Parliament is racing against time, holding what the Majority Leader Cletus Avoka called “consultations” on the best way forward to curing defective Legislative Instruments brought to the House by the Mills government to give legal backing to the proposed new districts.

A joint committee of the House has proposed that 77 of the 100 LIs laid before the House 21 days ago today must be withdrawn or be nullified by a Parliamentary vote.

The Committee found many of the LIs to have grievous errors and misrepresentations leading to as many as 30 aggrieved Members of Parliament, Traditional Authorities and individuals filing petitions in Parliament against the creation of the proposed new districts.

Per the 1992 Constitution, the proposed new districts must come into force by close of day today, exactly 21 days after the LIs were laid in Parliament for scrutiny and subsequent approval.

Early in Parliament today, the New Juabeng North MP, Hon Hackman Owusu Agyemang, demanded that the report of the joint Committee must necessarily be debated and a decision taken before the LIs automatically become law in line with the provisions of the Constitution.

He feared the lawmaking House runs the risk of looking on for the LIs to automatically become effective with all the defects noticed by the Committee if MPs fail to take a decision on the issue before close of day today.

His comments came after the Speaker called on the Majority side to move the motion on the new LIs, but was told the Minister for Local Government and Rural Development, Hon Samuel Ofosu Ampofo, was not available in the House to brief MPs on the outcome of consultations on the issue.

On his feet, Majority Leader, Hon. Avoka, explained that leadership has been holding consultations with the executive arm of government on the matter and that the House will surely debate and take a decision on the issue before rising later today.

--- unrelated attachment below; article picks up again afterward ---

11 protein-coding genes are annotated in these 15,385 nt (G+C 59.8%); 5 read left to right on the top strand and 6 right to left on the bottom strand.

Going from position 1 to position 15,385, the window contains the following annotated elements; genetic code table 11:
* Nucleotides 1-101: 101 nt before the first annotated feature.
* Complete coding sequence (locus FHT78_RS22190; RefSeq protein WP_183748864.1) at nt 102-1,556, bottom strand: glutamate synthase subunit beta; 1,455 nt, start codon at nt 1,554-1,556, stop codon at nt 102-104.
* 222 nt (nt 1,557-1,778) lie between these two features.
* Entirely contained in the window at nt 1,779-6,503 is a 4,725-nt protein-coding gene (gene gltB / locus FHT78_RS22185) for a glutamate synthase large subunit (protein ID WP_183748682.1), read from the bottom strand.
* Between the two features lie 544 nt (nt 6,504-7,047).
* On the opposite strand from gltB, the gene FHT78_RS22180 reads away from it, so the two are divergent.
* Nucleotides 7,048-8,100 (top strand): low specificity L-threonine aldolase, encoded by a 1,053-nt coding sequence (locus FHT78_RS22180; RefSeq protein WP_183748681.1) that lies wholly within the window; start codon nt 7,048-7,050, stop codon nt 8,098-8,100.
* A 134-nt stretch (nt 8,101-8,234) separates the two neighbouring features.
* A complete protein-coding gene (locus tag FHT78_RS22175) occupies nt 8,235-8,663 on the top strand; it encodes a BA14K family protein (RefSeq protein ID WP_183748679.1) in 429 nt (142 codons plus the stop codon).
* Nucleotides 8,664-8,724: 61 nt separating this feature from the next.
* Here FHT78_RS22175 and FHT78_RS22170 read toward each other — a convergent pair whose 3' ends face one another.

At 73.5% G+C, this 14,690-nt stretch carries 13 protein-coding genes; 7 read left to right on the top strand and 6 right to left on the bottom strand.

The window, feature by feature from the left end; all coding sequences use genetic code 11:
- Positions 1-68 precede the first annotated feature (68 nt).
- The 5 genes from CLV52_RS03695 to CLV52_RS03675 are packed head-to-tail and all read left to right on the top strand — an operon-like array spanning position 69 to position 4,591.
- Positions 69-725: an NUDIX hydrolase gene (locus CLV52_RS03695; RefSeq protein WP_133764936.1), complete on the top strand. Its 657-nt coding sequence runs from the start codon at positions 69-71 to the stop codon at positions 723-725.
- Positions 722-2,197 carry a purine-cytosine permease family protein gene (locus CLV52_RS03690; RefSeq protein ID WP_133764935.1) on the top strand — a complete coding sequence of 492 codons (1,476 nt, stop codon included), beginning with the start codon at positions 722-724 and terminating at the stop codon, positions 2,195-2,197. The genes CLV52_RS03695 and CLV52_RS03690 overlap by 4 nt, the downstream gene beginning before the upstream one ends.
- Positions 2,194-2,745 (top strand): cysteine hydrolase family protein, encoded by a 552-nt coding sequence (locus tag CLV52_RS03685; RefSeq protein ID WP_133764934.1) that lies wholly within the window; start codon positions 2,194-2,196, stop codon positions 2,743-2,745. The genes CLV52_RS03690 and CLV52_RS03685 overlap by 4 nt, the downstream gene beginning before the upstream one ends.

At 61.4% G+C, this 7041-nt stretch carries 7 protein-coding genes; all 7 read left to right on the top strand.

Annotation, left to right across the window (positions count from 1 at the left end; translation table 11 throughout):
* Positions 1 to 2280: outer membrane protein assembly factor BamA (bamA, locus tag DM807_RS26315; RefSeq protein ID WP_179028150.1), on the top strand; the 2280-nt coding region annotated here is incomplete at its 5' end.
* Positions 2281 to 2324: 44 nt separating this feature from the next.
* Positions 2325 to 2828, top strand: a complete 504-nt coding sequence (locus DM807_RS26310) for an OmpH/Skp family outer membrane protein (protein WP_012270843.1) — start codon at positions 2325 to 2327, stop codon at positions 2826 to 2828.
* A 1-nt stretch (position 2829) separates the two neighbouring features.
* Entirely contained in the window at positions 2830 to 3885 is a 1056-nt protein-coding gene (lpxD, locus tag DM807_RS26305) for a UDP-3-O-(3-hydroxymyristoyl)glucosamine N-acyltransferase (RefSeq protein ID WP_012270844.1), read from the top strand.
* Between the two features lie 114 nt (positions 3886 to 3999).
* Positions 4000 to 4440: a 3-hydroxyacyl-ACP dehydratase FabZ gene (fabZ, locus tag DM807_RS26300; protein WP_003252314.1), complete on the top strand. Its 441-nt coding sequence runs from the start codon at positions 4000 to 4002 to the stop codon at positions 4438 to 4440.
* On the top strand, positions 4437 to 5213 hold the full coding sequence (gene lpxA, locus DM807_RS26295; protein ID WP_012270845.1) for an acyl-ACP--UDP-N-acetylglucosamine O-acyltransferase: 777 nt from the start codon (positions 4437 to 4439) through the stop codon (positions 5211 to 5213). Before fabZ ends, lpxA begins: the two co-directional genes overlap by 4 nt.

The motion has since been deferred.

Since yesterday, lawmakers have been, according to our correspondent, Richard Sky, in “a serious dilemma” over whether to allow the new districts to come into force by turning a blind eye to the myriad of “constitutional and legal flaws seen in the LIs or step in to derail the new creations with a massive two-third majority vote” in line with the proposals by the joint committee of the House.

The flaws, according to the Parliamentary Joint Committee on Subsidiary Legislation and Local Government & Rural Development, include among other things discrepancies in electoral areas and other defects and wrong location of principal offices or district capitals.

In its report, the Joint Parliamentary Committee recommended immediate withdrawal of the bills, failing which the House may have to nullify those LIs seen to have offended the nation’s laws.

“….The Committee strongly recommends that the interments listed as appendices B and C be either withdrawn by the honourable Minister for Local Government and Rural Development or annulled by the House,” the Joint Committee on Subsidiary Legislation and Local Government and Rural Development said in its March 2012 report to the House.

The report said, “Allowing these interments to come into force with all the defects will mean an amendment to LI 1983, which is illegal. It will also mean a contravention of the constitution and the local government act 1993, (Act 462)”.

But, the committee has recommended that the instruments listed at appendix A, which has 23 LIs, “be allowed by the House to pass in accordance with article 11(7) of the Constitution”.

“The committee again wishes to strongly recommend that in future, the House demands the population figures as well as the recommendation of the electoral commission relative to the creation of districts. This will enable effectively scrutinise the instruments to ensure that they meet the requirements of the local government act 1993, Act 462 and all other relevant laws,” the report said. **

Source: citifmonline

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